Almanack Contributor John Sasso

John Sasso

John Sasso is an avid hiker and bushwhacker of the Adirondacks and self-taught Adirondack historian. Outside of his day-job, John manages a Facebook group "History and Legends of the Adirondacks." John has also helped build and maintain trails with the ADK and Adirondack Forty-Sixers, participated in the Trailhead Steward Program, and maintained the fire tower and trail to Mount Adams.


Saturday, May 2, 2020

History of Arab Mountain – Beyond the Fire Tower

Arab Mountain (or, more often, Mount Arab) is a 2,539-foot peak located in the Town of Piercefield in St. Lawrence County, almost five miles west of Tupper Lake and nine miles east of Cranberry Lake.
The hike to the summit is relatively easy and short (a two mile round-trip), and one can climb the steel, 35-foot Aermotor fire tower (built in 1918) and enjoy the beautiful panorama of the Adirondacks from the cab. Just across from the fire tower is the old observer’s cabin which has been restored and turned into a museum. The museum, established by the Friends of Mt Arab (FoMA), contains a wealth of information on the use of Arab Mountain for fire observation. The cabin is open when the summit steward is on duty, from the late spring to early fall. In regard to peak-bagging challenges, it is part of the Fire Tower Challenge and the Tupper Lake Triad. (Editor’s note, fire towers are currently closed due to COVID-19, and the Fire Tower Challenge is temporarily suspended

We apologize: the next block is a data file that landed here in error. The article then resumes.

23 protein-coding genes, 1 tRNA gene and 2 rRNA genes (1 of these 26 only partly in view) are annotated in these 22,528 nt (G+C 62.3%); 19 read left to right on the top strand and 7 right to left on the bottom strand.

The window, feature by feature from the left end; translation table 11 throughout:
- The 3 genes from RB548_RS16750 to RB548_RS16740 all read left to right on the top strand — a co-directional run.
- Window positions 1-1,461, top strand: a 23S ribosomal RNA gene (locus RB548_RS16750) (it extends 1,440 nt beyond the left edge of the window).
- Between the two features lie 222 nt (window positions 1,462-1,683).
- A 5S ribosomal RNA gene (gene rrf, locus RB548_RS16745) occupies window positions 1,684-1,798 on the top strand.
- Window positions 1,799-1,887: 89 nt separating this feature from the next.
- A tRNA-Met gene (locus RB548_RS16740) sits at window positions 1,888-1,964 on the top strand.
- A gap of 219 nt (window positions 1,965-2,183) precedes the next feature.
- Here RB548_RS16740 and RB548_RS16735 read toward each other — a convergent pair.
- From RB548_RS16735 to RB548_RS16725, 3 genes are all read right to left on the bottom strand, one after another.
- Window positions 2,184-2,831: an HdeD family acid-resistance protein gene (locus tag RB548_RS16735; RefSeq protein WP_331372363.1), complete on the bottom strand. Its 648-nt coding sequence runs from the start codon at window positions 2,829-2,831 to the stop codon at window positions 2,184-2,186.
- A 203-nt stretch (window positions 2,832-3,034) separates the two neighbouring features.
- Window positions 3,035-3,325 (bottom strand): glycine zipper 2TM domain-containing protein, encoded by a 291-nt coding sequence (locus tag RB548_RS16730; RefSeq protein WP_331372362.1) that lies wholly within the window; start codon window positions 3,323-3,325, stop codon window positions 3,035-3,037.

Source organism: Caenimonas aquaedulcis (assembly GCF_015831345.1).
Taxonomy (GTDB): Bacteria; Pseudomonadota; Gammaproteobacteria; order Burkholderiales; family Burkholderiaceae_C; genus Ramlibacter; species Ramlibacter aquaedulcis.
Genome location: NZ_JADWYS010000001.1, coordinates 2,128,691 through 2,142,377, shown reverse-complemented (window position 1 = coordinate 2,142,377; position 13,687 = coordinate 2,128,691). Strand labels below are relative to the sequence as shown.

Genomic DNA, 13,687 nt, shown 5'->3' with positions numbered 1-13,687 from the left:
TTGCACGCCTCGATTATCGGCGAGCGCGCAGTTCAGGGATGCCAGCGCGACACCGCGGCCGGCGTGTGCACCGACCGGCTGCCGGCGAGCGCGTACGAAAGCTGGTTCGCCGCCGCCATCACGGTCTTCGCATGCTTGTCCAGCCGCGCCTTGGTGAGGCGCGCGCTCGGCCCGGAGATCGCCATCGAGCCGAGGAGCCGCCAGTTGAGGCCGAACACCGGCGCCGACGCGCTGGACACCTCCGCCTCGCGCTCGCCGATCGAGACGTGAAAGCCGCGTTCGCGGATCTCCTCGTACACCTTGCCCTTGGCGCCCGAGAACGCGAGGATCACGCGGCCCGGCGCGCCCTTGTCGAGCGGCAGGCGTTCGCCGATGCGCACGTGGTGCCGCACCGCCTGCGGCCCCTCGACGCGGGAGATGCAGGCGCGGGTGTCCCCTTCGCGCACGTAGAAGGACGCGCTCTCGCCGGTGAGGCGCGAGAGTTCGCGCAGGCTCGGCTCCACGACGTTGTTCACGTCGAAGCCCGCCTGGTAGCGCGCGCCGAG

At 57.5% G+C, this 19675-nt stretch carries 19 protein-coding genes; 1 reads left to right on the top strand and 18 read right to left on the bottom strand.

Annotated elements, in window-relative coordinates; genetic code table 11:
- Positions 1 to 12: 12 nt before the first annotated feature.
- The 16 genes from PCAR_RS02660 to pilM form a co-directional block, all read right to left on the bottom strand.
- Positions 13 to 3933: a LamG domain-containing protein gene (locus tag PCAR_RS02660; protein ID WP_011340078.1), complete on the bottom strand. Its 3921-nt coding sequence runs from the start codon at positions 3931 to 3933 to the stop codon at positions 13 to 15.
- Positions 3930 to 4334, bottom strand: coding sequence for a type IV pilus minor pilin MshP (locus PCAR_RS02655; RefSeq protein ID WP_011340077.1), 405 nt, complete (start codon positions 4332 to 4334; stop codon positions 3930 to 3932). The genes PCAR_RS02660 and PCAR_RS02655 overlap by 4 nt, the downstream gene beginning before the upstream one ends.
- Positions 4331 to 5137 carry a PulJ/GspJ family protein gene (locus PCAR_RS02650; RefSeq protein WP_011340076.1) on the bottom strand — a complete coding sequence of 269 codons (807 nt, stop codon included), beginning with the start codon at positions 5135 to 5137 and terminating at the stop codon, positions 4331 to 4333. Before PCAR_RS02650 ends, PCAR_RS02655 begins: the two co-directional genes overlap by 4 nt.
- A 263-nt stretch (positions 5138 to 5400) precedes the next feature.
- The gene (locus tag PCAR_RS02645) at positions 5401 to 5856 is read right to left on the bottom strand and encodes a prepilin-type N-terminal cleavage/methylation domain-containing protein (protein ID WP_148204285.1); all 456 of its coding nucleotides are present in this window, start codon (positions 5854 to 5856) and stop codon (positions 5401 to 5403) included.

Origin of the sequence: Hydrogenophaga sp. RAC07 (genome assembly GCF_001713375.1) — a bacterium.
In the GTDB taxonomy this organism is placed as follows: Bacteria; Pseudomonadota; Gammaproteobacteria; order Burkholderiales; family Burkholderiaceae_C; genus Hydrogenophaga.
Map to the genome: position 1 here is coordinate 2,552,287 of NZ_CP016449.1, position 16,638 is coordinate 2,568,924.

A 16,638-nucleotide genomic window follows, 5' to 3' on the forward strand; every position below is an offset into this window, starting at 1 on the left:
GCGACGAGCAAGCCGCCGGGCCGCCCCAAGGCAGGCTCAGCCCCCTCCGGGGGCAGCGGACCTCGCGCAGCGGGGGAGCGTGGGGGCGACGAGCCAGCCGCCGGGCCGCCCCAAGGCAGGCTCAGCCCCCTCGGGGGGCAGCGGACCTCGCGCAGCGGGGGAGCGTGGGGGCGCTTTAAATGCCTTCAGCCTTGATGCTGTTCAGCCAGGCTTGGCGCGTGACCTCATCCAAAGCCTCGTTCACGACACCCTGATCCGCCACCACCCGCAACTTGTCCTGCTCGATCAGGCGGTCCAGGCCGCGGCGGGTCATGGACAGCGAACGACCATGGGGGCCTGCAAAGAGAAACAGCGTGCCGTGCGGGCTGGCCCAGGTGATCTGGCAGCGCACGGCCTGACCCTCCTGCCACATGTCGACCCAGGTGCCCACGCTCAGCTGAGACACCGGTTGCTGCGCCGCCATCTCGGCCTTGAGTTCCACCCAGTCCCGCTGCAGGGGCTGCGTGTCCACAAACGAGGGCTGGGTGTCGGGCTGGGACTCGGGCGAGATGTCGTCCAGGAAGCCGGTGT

Much of the history given here is prior to Arab Mountain being established for fire observation in 1911. I delve into the history of its name, appearance on nineteenth-century maps, and use in early surveys. I also briefly discuss a nearby peak that is virtually unheard of and is unmapped: Gull Pond Mountain.

» Continue Reading.


Monday, February 13, 2017

At Avalanche Lake The ‘Hitch-Up Matildas’ Have A Long History

Two spans of catwalks, known as “Hitch-Up Matildas,” are anchored along the cliff walls of Avalanche Mountain to allow hikers to safely traverse the edge of Avalanche Lake.  They offer dry footing, a breathtaking view of the Trap Dyke, and of the expanse of water sandwiched between Mount Colden and Avalanche Mountain.

The “Hitch-Up Matildas” got their name from a story about Bill Nye  – for whom Mount Nye is named – guiding a hike for Matilda Fielding, her husband, and their niece, back in 1868. The story was first published by Seneca Ray Stoddard in The Adirondacks Illustrated (1874), which I encourage folks to read here. » Continue Reading.


Monday, January 9, 2017

Some History of the Famous Red Barn in Keene

In late December, the rustic red barn that stood at the intersection of Routes 73 and 9N in Keene was taken down by the Department of Environmental Conservation after it became hazardous.

Although not an officially-recognized historic landmark, many who have traveled through Keene saw the barn, with its majestic High Peaks in the background, as a quaint countryside icon.

Since it came down, folks have waxed nostalgic while mourning the abrupt loss of this unassuming structure. I decided to dig into the barn’s history and see if there was more to it than met the eye. » Continue Reading.